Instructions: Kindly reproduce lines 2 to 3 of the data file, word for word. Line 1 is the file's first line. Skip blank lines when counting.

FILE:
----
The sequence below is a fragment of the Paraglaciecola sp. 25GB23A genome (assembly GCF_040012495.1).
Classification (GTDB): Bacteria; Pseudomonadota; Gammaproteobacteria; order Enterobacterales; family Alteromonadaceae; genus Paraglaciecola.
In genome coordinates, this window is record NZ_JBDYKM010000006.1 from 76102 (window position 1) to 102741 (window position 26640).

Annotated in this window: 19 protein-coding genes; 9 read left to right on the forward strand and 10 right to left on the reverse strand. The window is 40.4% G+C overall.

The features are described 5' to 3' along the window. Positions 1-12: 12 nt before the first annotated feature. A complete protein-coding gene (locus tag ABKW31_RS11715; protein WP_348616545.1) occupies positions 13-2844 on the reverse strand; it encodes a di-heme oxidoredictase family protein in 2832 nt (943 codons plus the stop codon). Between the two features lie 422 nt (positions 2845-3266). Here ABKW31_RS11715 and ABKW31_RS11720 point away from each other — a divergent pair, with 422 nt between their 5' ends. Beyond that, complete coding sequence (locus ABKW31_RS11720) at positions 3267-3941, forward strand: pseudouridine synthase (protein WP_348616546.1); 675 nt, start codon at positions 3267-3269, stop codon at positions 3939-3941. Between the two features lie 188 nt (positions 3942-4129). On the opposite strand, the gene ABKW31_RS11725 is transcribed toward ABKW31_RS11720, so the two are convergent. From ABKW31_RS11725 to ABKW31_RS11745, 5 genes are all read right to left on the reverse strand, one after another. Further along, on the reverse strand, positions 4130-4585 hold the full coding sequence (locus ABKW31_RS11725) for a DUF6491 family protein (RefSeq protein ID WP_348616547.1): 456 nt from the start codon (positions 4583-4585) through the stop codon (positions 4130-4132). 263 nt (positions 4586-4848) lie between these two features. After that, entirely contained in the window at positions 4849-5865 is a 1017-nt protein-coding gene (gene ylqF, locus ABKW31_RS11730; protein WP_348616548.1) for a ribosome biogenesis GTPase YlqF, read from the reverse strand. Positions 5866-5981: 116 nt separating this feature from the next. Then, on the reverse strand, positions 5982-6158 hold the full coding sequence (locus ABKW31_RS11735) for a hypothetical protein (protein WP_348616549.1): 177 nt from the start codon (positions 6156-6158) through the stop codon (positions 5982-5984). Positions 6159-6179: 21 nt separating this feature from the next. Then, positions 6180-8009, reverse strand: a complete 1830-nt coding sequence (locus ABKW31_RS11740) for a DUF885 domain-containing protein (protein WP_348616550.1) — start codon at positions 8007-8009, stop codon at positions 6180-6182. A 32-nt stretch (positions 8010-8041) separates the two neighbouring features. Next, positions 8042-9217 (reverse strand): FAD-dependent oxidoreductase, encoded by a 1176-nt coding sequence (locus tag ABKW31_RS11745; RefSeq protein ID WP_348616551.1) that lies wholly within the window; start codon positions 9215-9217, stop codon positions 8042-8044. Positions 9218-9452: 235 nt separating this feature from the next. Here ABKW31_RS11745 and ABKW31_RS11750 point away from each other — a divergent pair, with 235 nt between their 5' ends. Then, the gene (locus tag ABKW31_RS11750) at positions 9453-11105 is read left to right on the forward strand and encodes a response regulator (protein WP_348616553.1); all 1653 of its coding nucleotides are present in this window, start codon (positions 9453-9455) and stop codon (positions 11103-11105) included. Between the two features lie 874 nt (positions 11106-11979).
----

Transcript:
Classification (GTDB): Bacteria; Pseudomonadota; Gammaproteobacteria; order Enterobacterales; family Alteromonadaceae; genus Paraglaciecola.
In genome coordinates, this window is record NZ_JBDYKM010000006.1 from 76102 (window position 1) to 102741 (window position 26640).